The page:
For about thirty years, the Indian Arts and Crafts Association was a solid force in helping to promote, protect and preserve Native American Arts and Crafts. IACA was made up of dealers, collectors, museums, and artists who worked together to fight the imitation of Native art.
One of the most popular activities of the IACA was the wholesale markets. Before the internet, it was a venue that allowed artists and dealers to work with museum stores, retail shops, and galleries that they would never have been able to meet. Markets also made it easy for shops to come to one place and buy work by artists that they knew was authentic. Markets allowed people like us to take rugs and jewelry made by artists we represented and sell their work to quality stores.
It was a great networking opportunity for everyone that, in many ways, has been replaced by the ease of working through the internet. I miss the board meetings and markets where we all exchanged ideas, got to know each other, and made lifelong friends. That’s not as easy on a computer!
I said it was before the internet became so popular, but one funny thing I remember was when cell phones were first being used. Ray Tracy would wander around the booths talking on his big cell phone. If you haven’t met Ray, he is usually moving fast. And he had to because his phone battery never lasted long enough for his conversations!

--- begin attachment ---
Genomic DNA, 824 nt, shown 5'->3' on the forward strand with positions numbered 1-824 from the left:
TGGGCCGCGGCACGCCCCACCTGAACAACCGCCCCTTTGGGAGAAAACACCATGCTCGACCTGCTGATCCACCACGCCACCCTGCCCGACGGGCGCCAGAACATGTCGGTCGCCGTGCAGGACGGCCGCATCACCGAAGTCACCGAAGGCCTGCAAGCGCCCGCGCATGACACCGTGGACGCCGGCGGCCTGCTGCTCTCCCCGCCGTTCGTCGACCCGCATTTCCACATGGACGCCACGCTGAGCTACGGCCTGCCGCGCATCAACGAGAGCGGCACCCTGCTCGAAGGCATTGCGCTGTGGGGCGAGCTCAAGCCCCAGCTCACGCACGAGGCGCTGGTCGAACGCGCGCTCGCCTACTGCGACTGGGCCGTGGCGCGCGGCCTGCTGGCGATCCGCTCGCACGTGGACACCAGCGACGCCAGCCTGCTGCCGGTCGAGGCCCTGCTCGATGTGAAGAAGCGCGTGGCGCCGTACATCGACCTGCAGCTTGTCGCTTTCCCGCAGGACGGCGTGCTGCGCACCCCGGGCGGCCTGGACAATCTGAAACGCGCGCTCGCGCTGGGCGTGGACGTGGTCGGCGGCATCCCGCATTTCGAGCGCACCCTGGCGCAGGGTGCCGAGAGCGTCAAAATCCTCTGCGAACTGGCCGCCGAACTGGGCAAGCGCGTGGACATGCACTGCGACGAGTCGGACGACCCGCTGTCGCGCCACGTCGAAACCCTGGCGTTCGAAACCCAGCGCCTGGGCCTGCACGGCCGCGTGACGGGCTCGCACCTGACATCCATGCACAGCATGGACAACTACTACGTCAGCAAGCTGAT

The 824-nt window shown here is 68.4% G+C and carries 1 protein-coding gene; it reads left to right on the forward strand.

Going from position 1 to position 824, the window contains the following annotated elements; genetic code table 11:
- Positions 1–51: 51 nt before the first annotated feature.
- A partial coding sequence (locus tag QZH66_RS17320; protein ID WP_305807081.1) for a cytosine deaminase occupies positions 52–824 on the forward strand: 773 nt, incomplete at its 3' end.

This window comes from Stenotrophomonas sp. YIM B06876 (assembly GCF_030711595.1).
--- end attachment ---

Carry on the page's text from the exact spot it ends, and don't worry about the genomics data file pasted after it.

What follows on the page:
One of the coolest people always at the IACA Shows and was honored as Artist of the Year by the association was Orville Tsinnie.
Everybody loved Orville! He and his wife, Darlene, were always surrounded by visitors and customers at their booths.They made beautiful jewelry and always had time for everyone. They lived in Shiprock, where they started a gallery that was a must-stop on any buying trip for shops from North America and Europe.
They liked coming to Durango because I never had to go to Shiprock to buy jewelry. They would call and come up, and, like as not, we’d end up sitting on the floor with jewelry spread out on a Navajo weaving. Customers would walk in, and Orville was always up for a conversation.
He was also a stone addict, one of those guys who would see a great piece of turquoise and had to have it. Much trading went on, and it was the kind of trade where it worked for everyone involved.
Orville didn’t start making jewelry until he visited his sister, who had married a silversmith. He was 27 and was happily working for the tribe, but he made his first piece of jewelry on the visit, and he was hooked.
He was known for his heavy, beautifully stamped silver work, set with great turquoise, coral, lapis, dinosaur bone, or whatever caught his fancy. And he and Darlene also liked working stones into beads and creating unique necklaces.
It’s not the events, like the Ceremonial or Indian Market or the IACA, that you remember. It’s the people you meet at these gatherings. Orville passed unexpectedly in 2017, leaving an empty spot in everyone’s hearts. Darlene is still in Shiprock and visits with her daughters in Arizona. Once in a while, she calls or stops to say hello and makes our day!